Impolite Company

  1. Evil is never what God intends

    This was the first thing I read today: Indiana Republican: When life begins from rape, God intended it:

    Richard Mourdock, the Republican candidate for the U.S. Senate in Indiana, said in a debate on Tuesday that “even when life begins with that horrible situation of rape, that is something that God intended to happen.”


    No no no no no.


    I am sure that by the time you read my words, Mr. Mourdock will have “clarified” that what he really meant was something other than what he said, but there is a much deeper issue here, and that issue doesn’t go away just because you realized that you let it show in public.

    The issue here is about a mindset about how and what we think about God.

    So while Mr. Mourdock, and others like him, may try to sound pious by claiming certain things about God, it is important to think about what he said and the mindset that goes with it. This is a mindset which believes that God is in control and therefore anything that happens must be the will of God.

    There are plenty of reasons to find Mr. Mourdock’s statement repulsive, and one certainly does not need to be a Christian for that. But there will be some people who think that Mr. Mourdock spoke the truth and was then forced to go against his beliefs. Many of these people will bemoan the lack of religious freedom for him to say what he believes, etc. Underneath it will be a suggestion that what Mr. Mourdock said was the sign that he was a true believer in God and “God’s sovereignty.”

    Sadly, there will be some who consider this man to be the embodiment of faithful Christianity, persecuted for his beliefs.

    Which is why I think it is important to point out that the Bible does not teach that everything which happens is God’s will.

    ~”Guiding Principle” #1~

    I’m going to step back from the particular issue here, and suggest we take a wide view, before coming back and applying what we have read to this situation.

    The Bible doesn’t answer every question or explain what Christians should do in every situation. However, there are some illustrations (or parables or stories or whatever you want to call them) which I believe were given to us to serve as guides for how we are supposed to react in different situations.

    This one is pretty basic, and it comes from the Gospel according to Luke, chapter 10, verses 25-37

    Just then a lawyer stood up to test Jesus. “Teacher,” he said, “what must I do to inherit eternal life?”

    He [Jesus] said to him, “What is written in the law? What do you read there?”

    He answered, “You shall love the Lord your God with all your heart, and with all your soul, and with all your strength, and with all your mind; and your neighbor as yourself.”

    And he [Jesus] said to him, “You have given the right answer; do this, and you will live.”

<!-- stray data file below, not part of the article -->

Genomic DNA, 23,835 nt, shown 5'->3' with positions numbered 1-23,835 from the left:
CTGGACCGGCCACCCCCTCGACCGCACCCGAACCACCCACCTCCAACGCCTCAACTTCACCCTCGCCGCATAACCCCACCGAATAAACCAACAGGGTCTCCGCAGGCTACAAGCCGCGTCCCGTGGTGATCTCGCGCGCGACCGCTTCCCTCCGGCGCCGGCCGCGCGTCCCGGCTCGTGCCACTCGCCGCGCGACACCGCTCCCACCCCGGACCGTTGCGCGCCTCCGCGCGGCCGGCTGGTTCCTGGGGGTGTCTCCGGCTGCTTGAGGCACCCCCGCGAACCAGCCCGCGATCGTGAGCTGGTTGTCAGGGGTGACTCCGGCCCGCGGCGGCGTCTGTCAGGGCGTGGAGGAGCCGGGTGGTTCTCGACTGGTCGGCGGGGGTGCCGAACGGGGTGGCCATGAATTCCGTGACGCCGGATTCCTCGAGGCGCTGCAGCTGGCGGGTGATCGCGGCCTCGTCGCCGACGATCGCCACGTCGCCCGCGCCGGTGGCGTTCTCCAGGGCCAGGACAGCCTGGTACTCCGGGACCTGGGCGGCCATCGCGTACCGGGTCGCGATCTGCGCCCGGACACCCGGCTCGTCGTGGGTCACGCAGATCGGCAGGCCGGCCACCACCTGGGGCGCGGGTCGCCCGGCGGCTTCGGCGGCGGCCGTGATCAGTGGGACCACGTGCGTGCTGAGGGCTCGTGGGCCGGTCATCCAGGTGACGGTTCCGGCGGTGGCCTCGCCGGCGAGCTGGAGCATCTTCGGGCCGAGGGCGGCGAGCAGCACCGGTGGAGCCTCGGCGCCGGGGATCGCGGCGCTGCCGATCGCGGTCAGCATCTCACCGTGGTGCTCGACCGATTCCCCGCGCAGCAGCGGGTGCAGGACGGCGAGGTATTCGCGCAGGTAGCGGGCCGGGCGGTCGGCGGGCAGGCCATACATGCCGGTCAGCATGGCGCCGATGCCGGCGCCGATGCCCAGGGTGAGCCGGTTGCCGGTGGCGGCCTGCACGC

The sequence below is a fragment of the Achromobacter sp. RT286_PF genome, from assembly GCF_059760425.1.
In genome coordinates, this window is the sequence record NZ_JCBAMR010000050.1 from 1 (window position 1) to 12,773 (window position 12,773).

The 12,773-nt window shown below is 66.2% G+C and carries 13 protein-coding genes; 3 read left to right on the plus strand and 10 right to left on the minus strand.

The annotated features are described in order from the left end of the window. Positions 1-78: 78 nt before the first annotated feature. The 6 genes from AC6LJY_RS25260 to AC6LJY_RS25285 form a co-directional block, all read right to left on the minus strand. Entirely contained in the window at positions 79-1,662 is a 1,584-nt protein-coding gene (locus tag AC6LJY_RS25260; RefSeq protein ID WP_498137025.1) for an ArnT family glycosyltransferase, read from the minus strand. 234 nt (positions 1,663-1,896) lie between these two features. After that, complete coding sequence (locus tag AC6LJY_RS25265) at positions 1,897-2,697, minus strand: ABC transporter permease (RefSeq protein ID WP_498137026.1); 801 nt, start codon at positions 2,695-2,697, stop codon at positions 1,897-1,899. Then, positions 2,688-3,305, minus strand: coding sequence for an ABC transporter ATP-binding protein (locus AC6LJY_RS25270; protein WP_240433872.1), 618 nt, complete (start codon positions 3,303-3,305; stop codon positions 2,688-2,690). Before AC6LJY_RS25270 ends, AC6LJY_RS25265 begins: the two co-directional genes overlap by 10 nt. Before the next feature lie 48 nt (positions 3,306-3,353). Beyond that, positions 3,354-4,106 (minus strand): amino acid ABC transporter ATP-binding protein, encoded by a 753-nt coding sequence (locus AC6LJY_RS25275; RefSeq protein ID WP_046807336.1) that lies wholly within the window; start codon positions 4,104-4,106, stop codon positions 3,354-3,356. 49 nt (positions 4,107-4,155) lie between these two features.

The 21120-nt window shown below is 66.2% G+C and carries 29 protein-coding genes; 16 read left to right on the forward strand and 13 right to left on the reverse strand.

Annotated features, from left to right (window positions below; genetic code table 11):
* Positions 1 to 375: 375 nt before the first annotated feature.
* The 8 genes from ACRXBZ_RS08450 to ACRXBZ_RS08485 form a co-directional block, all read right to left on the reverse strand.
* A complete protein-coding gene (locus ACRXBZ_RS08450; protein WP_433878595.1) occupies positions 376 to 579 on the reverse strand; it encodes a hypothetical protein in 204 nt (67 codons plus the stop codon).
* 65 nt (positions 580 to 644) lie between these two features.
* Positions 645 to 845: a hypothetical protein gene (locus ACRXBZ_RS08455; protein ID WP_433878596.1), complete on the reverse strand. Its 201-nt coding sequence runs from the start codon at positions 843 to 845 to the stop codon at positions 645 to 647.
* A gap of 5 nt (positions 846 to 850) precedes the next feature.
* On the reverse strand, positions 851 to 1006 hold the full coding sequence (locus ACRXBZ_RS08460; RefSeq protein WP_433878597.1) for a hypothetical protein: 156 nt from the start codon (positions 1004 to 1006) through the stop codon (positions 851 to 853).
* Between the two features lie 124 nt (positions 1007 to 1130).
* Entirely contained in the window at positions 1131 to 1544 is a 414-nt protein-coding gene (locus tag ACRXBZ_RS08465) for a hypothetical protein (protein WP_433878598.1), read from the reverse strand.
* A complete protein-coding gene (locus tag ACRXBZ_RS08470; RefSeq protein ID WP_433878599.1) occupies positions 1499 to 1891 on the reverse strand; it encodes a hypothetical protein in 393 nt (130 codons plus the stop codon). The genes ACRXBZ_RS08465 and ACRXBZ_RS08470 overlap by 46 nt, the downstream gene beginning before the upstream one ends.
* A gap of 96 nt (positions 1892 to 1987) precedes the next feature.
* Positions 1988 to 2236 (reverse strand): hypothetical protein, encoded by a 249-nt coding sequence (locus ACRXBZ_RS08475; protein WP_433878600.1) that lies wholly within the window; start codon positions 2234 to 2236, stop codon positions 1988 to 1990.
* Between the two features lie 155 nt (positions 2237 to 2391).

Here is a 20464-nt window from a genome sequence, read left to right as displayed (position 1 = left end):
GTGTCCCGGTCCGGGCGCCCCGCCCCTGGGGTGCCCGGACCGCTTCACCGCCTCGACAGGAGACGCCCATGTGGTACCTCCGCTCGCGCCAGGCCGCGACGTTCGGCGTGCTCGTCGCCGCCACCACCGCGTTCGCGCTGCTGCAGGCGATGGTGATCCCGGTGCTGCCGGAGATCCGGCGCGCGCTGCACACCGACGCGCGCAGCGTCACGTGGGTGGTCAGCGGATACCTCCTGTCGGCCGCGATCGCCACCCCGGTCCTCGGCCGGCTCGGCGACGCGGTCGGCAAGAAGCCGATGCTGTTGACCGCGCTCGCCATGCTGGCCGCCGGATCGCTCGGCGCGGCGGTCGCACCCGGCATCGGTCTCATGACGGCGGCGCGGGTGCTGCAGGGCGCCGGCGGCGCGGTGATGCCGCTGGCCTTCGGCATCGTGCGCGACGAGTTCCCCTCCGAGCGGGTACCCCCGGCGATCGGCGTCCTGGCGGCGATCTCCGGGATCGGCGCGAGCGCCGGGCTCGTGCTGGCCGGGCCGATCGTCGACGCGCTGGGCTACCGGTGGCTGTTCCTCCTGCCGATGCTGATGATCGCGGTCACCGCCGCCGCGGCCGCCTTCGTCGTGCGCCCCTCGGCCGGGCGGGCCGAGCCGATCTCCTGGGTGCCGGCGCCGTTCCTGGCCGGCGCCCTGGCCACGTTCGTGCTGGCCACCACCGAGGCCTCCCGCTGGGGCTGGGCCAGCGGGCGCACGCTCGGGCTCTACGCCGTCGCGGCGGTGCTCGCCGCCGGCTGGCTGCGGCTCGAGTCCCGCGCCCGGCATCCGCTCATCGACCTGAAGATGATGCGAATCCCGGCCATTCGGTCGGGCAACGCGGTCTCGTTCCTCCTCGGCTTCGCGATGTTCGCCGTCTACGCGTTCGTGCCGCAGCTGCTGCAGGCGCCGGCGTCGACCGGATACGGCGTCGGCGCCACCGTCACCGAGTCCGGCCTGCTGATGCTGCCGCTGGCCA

But wanting to justify himself, he asked Jesus, “And who is my neighbor?”

    Jesus replied, “A man was going down from Jerusalem to Jericho, and fell into the hands of robbers, who stripped him, beat him, and went away, leaving him half dead.

    Now by chance a priest was going down that road; and when he saw him, he passed by on the other side.

    So likewise a Levite, when he came to the place and saw him, passed by on the other side.

    But a Samaritan while traveling came near him; and when he saw him, he was moved with pity. He went to him and bandaged his wounds, having poured oil and wine on them. Then he put him on his own animal, brought him to an inn, and took care of him. The next day he took out two denarii, gave them to the innkeeper, and said, ‘Take care of him; and when I come back, I will repay you whatever more you spend.’

    Which of these three, do you think, was a neighbor to the man who fell into the hands of the robbers?”

    He said, “The one who showed him mercy.”

    Jesus said to him, “Go and do likewise.”

    That’s a pretty good story, which you can understand even without knowing a whole lot about the original context, but I think knowing a bit more about it will only make it better. So let’s run through just a few of them.

    First things first: a lawyer stands up to test Jesus. Now that’s a pretty good way of getting your attention, right? In this case, “lawyer” might have referred to someone who was a theological scholar — that is, someone who was an expert on the law of the Bible as opposed to, say, tax law or divorce law, etc. He’s trying to trick Jesus into making a theological mistake in front of people. Jesus makes the guy answer his own question, and thus avoids the trap.

    But then the lawyer was disappointed because his trap failed, so he tried again. “Who is my neighbor?”

    Jesus replied with a story, instead of an answer.

    Some historical information:

    • The road between Jerusalem and Jericho was a notoriously dangerous road. No one would be surprised to find that someone had been beaten and left for dead on the side of the road.
    • Which may explain why the priest and the Levite ignored the man: they were used to seeing this.
    • Or they might have been worried that it was a trap, and if they stopped to help they would be beaten and robbed too.
    • Or they might have been worried that the man was already dead, and the laws required them to avoid touching a dead body.